An extraordinarily brave traveling nurse leapt into immediate action when she heard multiple gunshots while inside a Shake Shack restaurant. The terrified nurse found a plain-clothes detective badly bleeding on the ground, clinging to life. Making matters worse, this never had to happen.
Traveling nurse Lindsey Adams had arrived at a Milwaukee-area Shake Shack to pick up her food when she saw two people struggling inside the restaurant. She then heard multiple gunshots. Rather than run away, she jumped into action, even though Adams admitted that she was “terrified.”
“Adams said she knew she had to rush in to help the officer — who witnesses say tried to stop the suspect from mugging a woman inside the restaurant — and that it was God’s plan that put her in that very moment to save his life,” The Blaze reported. “The nurse said that [although] the officer was grievously injured, he was only concerned about getting the dangerous suspects off of the streets.”
The hero cop was identified as Detective Andrew Wilkiewicz. He is lucky to be alive. The seven-year veteran detective suffered four gunshot wounds and was rushed to the hospital where he underwent emergency surgery. After a stint in the hospital, the detective was able to go home, Fox News reported.
“[To] get out of this kickin’ and have all your friends, family and coworkers here is something special. It’s really amazing, everybody that reached out,” Wilkiewicz said. “Just glad to be going home.” After an intense investigation by Milwaukee police, detectives were able to charge three individuals. The alleged shooter was Kaesean Ellis-Brown, 19, and his accomplices were identified as Dionta’e Hayes, 18, and Timonte Karroll-Robinson, 17.
Reports confirm Keasean Ellis-Brown, the alleged shooter of the police detective, was out on $1,000 bail for another very serious felony case. The second suspect, Dionta’e Hayes, also had a pending felony case in Milwaukee County for which he was released by the same court commissioner, Grace Flynn, on a $500 signature bond.
Milwaukee Police Association President Andrew Wagner addressed the policies that allowed this situation to happen. “While off duty, one of our detectives observed a citizen in distress being violently assaulted by criminals. The Detective then acted heroically on his sworn oath and tried to intervene,” Wagner said. “While attempting to handle the situation, our Detective was shot by these violent criminals with no regard for human life. We commend our detective for taking swift action, without hesitation and putting the safety of the community above his own personal safety.”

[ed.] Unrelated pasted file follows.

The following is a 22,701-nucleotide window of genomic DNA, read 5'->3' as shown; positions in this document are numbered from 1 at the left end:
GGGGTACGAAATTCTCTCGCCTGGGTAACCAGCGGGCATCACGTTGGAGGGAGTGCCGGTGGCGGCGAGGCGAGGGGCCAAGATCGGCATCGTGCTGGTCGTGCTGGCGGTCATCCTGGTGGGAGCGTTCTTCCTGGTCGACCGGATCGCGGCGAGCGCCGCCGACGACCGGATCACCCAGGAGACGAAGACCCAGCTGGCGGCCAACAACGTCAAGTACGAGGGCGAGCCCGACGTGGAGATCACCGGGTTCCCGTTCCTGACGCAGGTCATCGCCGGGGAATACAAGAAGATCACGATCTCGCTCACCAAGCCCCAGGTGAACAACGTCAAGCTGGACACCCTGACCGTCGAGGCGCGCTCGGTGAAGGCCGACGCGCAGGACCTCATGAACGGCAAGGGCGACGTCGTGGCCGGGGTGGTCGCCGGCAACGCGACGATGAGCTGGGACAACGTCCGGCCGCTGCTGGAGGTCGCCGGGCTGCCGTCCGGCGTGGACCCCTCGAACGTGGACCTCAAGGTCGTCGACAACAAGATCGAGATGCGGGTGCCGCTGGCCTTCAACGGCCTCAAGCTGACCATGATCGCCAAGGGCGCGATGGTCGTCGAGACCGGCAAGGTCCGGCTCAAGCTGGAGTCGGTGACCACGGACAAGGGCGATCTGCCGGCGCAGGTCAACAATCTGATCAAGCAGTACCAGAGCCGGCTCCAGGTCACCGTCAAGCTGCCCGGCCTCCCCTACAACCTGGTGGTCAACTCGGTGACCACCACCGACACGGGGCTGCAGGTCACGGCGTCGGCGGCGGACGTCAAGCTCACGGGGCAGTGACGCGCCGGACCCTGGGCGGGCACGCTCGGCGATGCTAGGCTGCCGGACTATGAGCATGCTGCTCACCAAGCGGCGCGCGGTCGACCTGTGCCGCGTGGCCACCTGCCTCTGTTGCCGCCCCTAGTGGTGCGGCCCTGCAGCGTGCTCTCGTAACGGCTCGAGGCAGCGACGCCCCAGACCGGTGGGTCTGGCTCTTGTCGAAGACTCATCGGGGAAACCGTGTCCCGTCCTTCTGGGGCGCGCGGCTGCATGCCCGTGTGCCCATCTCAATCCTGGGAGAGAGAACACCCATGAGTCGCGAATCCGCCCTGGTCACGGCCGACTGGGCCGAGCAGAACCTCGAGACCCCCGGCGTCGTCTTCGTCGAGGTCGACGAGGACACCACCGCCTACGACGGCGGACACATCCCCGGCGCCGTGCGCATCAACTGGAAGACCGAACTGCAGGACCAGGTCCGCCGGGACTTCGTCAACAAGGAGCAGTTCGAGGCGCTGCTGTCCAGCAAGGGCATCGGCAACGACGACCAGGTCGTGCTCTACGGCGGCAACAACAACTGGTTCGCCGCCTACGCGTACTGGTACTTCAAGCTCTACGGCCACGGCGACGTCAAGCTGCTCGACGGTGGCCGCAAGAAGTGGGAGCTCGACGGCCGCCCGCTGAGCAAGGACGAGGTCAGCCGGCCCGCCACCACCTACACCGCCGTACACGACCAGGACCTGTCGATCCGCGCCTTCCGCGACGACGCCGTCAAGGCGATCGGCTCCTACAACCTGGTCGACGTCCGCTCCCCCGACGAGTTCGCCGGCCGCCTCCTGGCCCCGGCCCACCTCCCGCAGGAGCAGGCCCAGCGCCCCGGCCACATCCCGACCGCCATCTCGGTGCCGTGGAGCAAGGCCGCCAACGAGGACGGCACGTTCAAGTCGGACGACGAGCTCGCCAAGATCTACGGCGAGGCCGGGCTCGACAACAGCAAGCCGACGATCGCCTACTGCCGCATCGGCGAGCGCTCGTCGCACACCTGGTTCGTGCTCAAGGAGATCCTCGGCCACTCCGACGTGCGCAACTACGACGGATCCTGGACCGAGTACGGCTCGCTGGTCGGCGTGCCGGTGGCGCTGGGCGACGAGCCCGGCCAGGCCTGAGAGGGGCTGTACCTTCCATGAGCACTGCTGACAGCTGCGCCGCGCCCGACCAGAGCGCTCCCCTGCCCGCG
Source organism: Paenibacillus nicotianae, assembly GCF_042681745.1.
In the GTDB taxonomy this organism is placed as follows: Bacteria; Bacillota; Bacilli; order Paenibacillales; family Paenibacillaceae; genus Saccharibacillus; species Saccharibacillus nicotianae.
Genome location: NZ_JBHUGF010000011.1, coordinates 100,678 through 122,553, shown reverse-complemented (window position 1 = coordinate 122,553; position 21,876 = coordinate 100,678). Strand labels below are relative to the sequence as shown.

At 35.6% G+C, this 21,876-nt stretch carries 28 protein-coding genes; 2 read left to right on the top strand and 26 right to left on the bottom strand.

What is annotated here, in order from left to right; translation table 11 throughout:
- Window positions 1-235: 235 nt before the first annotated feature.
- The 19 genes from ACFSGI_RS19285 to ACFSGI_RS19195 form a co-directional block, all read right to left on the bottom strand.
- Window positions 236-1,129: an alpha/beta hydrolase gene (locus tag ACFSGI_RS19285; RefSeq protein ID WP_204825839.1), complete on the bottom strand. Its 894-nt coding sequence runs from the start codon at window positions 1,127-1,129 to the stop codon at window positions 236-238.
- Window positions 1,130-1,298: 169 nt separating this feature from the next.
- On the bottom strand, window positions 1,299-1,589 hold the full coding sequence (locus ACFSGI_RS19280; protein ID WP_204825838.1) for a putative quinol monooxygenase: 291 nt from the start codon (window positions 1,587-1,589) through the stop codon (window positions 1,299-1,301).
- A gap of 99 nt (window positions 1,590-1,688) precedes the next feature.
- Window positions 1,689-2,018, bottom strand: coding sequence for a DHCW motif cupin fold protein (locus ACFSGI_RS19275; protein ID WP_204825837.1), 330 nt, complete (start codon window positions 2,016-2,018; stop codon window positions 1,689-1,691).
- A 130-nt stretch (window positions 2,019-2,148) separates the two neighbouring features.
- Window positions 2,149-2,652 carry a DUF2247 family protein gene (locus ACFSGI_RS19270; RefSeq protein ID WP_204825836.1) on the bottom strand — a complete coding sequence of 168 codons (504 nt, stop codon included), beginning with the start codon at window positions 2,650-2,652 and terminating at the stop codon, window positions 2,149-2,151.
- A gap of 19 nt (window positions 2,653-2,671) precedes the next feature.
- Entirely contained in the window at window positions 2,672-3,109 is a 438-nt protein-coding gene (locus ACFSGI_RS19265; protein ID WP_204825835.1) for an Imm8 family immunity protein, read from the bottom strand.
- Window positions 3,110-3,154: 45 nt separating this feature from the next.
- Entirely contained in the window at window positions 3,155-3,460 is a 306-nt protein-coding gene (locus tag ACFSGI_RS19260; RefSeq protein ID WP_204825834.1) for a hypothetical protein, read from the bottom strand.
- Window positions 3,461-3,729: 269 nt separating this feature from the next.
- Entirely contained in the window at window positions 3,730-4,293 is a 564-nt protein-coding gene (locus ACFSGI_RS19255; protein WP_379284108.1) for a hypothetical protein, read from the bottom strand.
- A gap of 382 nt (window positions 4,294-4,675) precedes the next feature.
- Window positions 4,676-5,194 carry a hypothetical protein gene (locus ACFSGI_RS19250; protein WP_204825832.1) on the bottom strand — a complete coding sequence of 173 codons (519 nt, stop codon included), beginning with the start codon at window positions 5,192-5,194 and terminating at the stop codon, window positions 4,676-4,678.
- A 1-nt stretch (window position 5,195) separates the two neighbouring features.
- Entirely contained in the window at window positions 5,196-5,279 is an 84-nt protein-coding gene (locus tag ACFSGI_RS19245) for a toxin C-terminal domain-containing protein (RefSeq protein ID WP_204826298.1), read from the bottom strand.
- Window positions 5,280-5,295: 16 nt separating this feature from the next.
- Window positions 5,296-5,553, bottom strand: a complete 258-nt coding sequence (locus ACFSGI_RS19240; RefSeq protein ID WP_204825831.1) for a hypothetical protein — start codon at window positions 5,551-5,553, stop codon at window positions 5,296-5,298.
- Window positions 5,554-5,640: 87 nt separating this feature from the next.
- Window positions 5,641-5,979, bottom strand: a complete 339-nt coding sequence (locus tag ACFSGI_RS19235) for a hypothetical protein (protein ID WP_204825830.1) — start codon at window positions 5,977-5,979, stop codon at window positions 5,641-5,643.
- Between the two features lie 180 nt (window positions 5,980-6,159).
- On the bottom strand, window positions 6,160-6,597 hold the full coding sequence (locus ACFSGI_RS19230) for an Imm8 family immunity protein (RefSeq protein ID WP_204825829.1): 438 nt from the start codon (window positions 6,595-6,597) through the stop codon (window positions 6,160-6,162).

“The violence needs to stop,” Wagner declared. “We must start holding criminals accountable for their actions. We must start putting victims’ rights first. We had a formula that worked in the past to reduce crime and enhance the qualify of life for our residents. It is time we abandoned this experiment of a holistic approach to policing. We need to (RE) fund our department to staffing levels that will reduce crime. We need to have strict prosecution of crimes with cash bail. We need to open our courts and jail systems to full capacity and let us get back to the very fundamental principle of policing, putting bad people who prey on good people in jail,” he continued.
“The incident with our detective hits home,” the police association president added. “But our officers see this day in and day out, inside neighborhoods in this city. We know the violence plaguing our city right now has left countless victims like our detective in its wake.” This is not the first time Commissioner Grace Flynn’s actions provoked controversy. The commissioner made national news when she set bail at $1,000 for Milwaukee serial bank robber suspect Omarion Jones, and he was out on the streets within seven days. Flynn also was blasted by a judge after she gave a psychotic career criminal a signature bond who caused a police standoff.